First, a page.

Displaying: 201-203 of 203 documents

0.121 sec

201. Augustinianum: Volume > 60 > Issue: 1
Bernard Bruning Continentia in the Confessions 8, 26-27
abstract | view |  rights & permissions
This paper aims to show, on the one hand, that the humility mentioned in book 7 of the Confessions would become the prelude for Augustine to the humility that constitutes the true conversion, and, on the other hand, that the context in which this humility presented itself is continentia. In a passage of linguistic beauty (conf. 8, 27), Augustine describes the struggle that occurred between allegorical persons: those who pulled him back with the chain of the past, and those who urged him forward towards the decision to embrace continentia. The enjoyment of love not only requires the truth that remains forever, but also the steadfastness of all the emotions that come together in the lasting unity of the will. According to the author, Augustine in his Confessions has Christianised the Roman uirtus of continentia.
202. Augustinianum: Volume > 60 > Issue: 1
Maria Giulia Genghini Between Angels and Beasts: Augustine’s Rehabilitation of the Civitas Peregrina through an alternative Reading of the City of God
abstract | view |  rights & permissions
This paper explores Augustine’s ideal of just society, as developed in books XII, XIV and XIX of the City of God, and its rehabilitation of the notion of civitas peregrina. Bringing to maturity the classical notion of community (according to Aristotle and Cicero’s definitions), Augustine investigates how, in the Christian view, the different kinds of societies, which arise on earth, are dependent on the acceptance or refusal of the relation between man and his transcendental origin. This connection between metaphysics and history allows for an alternative reading of the City of God, by which man’s spiritual life and its public and social dimensions escape dichotomist views and the confinement to a purely philosophical or religious discourse.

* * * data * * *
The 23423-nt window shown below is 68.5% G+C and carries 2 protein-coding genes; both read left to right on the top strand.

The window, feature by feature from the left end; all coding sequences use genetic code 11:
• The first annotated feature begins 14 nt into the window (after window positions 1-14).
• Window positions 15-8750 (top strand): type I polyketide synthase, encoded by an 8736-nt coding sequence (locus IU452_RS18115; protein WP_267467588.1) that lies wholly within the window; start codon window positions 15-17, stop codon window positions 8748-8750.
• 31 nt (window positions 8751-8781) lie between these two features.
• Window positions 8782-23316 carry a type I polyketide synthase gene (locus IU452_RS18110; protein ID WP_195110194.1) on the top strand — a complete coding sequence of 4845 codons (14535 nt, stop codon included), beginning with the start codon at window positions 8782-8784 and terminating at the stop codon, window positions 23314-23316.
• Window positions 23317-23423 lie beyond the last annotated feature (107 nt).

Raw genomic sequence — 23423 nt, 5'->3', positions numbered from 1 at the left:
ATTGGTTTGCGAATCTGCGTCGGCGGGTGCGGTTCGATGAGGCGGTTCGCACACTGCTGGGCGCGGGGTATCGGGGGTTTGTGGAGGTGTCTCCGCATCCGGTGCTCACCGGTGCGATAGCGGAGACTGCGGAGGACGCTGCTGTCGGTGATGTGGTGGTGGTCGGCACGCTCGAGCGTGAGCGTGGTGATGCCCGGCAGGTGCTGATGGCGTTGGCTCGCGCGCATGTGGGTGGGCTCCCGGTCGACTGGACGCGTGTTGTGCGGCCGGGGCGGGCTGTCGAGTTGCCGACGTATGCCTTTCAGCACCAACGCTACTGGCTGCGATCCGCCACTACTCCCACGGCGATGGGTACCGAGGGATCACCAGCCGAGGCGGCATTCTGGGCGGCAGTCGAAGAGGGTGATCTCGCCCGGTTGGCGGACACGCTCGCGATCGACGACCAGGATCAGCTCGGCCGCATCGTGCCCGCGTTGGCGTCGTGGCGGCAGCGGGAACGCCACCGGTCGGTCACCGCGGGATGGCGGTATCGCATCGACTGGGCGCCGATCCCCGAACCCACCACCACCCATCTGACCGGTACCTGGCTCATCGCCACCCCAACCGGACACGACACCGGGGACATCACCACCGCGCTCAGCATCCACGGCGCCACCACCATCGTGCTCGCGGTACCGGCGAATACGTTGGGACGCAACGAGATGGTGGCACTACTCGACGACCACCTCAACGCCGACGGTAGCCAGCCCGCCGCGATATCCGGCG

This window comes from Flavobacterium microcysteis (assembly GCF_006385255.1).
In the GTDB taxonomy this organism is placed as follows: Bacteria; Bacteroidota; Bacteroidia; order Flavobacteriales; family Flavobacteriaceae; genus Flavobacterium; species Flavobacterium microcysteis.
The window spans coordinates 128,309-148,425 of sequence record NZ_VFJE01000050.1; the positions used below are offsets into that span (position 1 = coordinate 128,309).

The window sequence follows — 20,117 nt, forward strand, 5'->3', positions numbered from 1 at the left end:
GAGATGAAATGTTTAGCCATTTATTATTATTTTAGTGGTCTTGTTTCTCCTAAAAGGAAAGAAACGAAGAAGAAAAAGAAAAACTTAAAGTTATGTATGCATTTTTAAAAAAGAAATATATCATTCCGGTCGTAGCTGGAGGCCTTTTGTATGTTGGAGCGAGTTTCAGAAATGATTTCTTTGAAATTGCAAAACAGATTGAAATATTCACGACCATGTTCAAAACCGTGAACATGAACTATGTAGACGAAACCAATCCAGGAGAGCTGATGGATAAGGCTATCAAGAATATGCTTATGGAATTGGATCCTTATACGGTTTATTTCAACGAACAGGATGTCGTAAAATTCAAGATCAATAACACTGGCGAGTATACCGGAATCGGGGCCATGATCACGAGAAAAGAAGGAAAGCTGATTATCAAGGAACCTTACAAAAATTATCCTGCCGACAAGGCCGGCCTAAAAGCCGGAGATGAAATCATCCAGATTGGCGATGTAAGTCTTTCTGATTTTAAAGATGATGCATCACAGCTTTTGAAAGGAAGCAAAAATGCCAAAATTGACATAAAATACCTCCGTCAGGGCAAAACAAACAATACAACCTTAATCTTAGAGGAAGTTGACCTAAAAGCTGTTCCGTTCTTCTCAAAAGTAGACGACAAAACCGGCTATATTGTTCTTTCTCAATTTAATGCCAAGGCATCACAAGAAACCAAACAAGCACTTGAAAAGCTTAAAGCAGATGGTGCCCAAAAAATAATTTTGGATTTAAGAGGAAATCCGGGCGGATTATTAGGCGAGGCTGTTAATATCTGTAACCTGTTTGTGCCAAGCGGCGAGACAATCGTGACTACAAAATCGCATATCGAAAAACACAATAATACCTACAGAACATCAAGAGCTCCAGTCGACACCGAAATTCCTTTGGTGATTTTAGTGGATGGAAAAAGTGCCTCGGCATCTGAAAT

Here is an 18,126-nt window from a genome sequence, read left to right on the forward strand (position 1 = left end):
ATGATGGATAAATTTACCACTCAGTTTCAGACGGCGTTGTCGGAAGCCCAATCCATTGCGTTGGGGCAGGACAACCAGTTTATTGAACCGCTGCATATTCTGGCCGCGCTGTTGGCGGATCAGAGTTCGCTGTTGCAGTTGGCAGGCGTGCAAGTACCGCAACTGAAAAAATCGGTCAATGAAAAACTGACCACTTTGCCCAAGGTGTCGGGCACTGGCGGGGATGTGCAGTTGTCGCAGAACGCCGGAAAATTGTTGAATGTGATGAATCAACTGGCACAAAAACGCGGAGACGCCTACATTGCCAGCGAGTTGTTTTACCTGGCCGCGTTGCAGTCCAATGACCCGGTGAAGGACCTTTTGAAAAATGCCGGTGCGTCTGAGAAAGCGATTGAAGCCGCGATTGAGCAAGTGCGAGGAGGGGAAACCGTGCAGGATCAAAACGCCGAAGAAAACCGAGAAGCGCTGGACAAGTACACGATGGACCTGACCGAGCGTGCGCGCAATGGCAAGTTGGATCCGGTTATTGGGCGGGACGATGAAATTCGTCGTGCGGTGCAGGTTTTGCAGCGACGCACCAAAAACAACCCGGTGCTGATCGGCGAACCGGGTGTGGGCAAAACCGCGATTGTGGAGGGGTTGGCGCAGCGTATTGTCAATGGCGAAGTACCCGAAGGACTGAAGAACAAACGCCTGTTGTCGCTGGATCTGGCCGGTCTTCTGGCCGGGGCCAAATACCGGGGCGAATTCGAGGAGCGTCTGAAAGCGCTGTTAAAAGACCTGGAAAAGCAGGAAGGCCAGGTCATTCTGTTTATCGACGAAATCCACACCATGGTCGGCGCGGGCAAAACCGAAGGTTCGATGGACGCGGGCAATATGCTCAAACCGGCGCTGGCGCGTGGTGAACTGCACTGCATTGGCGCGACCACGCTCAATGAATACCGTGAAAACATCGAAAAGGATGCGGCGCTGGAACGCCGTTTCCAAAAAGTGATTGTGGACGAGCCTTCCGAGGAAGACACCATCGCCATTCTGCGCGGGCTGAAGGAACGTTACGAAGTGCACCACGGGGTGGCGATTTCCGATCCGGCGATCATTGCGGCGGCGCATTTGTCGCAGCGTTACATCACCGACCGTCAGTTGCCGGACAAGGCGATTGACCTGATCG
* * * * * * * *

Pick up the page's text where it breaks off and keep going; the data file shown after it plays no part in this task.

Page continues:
203. Augustinianum: Volume > 60 > Issue: 2
Alexander H. Pierce At the Crossroads of Christology and Grace: Augustine On the Union of Homo and Verbum in Christ (ca. 411–430)
abstract | view |  rights & permissions
There are three basic approaches to the question of how Augustine, in his anti-Pelagian writings, conceives of the union of the human and the divine in Christ. Some have argued for a dynamic notion of Christological union as the mutual presence of God and man in and by grace. Others emphasize the increasing technicality of Augustine’s description of Christ’s ontological union. Still others posit a middle ground, affirming both of the ways he speaks of the unity of Christ. However, the relationship between these forms of union has been left unexamined. The purpose of this article is therefore to explore how the two ways in which Augustine envisions Christ’s unity complement one another and to establish the logical priority of the personal incorporation of homo and Verbum over the notion of union as full divine indwelling.